A greener alternative is to rent plastic crates (or “bins” as they are often, confusingly, called). These last up to 500 moves. Now, plastic obviously doesn’t biodegrade like cardboard does. But it can be recycled – so be sure to dispose of worn-out crates in the plastics section of your local tip. And congratulate yourself on having completed 500 moves!

Cardboard boxes (or plastic crates) are a vital component of any house move. But they’re not the only packing material you need. Now, the first thing that springs to mind may well be bubble wrap. And bubble wrap does, without doubt, perform an important role in protecting fragile or valuable objects from the knocks and bumps that occur all too easily during a house move.

Unfortunately, bubble wrap is an example of an unrecyclable plastic – so swaddling each and every one of your worldly goods in it, certainly won’t be the most eco-friendly thing you ever did. Luckily, there are plenty of alternatives at hand that will provide just as much protection.

Instead of bubble wrap or packing peanuts, use newspaper, egg cartons, blankets, and towels to pad fragile belongings. These things are in abundant supply in the average house. And, if you prefer to buy padding, opt for reusable pads, recyclable packing paper or specially marked biodegradable bubble wrap and packing peanuts.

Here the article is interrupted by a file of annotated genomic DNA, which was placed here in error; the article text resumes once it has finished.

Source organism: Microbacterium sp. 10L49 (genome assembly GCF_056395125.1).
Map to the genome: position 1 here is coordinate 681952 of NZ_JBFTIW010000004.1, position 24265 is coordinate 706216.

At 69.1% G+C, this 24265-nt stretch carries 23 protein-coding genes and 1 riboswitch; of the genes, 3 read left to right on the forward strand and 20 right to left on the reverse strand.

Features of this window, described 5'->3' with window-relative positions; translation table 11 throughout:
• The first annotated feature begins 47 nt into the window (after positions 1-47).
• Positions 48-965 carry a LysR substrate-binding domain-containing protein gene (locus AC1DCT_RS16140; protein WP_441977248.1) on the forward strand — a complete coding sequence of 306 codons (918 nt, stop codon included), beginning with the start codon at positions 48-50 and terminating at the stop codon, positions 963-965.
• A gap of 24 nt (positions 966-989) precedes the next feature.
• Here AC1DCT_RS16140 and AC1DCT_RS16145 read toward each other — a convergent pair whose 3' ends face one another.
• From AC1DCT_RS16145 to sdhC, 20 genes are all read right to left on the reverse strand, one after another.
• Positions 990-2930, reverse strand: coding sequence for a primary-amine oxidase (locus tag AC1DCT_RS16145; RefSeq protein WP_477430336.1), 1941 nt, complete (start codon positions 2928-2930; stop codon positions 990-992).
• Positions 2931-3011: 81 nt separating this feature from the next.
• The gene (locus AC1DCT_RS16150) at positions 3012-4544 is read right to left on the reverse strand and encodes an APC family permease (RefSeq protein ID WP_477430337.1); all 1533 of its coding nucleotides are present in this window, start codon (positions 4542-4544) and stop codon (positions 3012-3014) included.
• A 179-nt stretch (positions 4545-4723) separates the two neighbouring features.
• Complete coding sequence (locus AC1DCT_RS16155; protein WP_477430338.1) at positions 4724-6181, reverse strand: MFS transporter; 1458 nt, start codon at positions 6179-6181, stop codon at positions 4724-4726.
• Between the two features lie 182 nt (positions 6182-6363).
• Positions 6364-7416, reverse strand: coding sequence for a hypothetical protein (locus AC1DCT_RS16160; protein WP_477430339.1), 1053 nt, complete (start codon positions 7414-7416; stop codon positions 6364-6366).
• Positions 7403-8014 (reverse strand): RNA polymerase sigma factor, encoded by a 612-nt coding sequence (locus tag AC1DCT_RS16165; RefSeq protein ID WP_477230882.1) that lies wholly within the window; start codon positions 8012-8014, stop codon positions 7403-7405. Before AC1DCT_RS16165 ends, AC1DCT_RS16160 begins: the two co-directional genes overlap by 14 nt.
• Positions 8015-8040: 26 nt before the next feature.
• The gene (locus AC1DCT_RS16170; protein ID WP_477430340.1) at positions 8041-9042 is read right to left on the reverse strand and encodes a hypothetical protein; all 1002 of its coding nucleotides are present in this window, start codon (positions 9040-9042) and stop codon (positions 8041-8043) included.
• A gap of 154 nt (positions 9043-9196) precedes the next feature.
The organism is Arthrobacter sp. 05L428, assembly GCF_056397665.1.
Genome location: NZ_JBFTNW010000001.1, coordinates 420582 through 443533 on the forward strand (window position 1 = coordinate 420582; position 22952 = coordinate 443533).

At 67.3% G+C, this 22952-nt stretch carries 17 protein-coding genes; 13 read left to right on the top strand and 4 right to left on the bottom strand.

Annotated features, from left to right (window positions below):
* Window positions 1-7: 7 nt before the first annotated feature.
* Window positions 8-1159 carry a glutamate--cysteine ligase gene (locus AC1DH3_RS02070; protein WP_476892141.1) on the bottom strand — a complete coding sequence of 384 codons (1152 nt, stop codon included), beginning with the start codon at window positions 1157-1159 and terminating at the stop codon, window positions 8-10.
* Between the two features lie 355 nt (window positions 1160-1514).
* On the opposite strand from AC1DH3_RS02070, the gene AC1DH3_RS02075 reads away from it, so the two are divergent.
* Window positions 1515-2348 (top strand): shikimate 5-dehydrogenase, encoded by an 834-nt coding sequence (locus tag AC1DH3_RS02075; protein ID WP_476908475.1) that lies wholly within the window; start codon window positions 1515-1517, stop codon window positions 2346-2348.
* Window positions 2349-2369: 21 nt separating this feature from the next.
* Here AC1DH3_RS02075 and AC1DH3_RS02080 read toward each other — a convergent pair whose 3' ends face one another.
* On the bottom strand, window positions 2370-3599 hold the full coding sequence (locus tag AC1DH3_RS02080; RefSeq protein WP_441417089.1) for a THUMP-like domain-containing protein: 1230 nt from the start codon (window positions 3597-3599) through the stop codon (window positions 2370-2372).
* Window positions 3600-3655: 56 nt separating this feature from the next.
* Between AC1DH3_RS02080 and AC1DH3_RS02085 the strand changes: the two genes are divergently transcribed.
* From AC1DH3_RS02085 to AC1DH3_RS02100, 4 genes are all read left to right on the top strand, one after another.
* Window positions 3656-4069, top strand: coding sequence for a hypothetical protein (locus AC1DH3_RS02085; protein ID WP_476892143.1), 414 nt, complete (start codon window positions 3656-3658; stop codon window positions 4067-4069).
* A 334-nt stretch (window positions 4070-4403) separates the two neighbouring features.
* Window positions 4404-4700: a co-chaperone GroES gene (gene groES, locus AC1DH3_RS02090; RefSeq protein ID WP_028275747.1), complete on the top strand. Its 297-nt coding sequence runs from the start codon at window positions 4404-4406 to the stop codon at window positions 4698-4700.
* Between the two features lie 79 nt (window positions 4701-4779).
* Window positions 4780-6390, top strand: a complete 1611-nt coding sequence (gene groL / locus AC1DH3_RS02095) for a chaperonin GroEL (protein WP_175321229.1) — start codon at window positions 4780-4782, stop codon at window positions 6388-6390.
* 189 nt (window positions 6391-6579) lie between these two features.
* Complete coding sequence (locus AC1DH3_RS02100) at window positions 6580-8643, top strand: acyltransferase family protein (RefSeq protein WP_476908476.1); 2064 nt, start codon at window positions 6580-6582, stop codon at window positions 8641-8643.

In the event you don’t have the time to find or order these, a green house removal company should be able to provide you with reusable, eco-friendly packing materials, as well as boxes and/or bins.

4. Use Eco-Friendly Cleaning Products

When we’re packing to move house, it’s not just about getting all of our things over to our new home. It’s also about leaving our old home in a fit state for its new occupants.

Cleaning is naturally an indispensable part of the moving process. So far so good. But what we often underestimate is the effect it can have on the environment and our health.

If it says “Danger”, “Warning” or “Caution” on the tin, that tells you straight off the bat just how toxic the product can be. According to Organic Consumers, household cleaning supplies don’t just cause indoor air pollution, but can be poisonous if ingested, inhaled or touched.

Cleaning ingredients vary in the type of health hazard they pose. Some cause acute, or immediate, hazards such as skin or respiratory irritation, watery eyes, or chemical burns, while others are associated with chronic, or long-term, effects such as cancer.

Organic Consumers

And if it’s bad for you within the four walls of your house, you’ve guessed it: it’s bad for the environment as well. So kill two birds with one stone (if you forgive the analogy), by opting for green cleaning products.

An easy starting point is to use all-natural products. Vinegar, baking soda and ammonia make for low-impact replacements for a number of household cleaning agents such as scouring powder, all-purpose cleaners, and kitchen cleaners. Or look for an environmentally conscious brand that prides itself on eco-friendly cleaning products.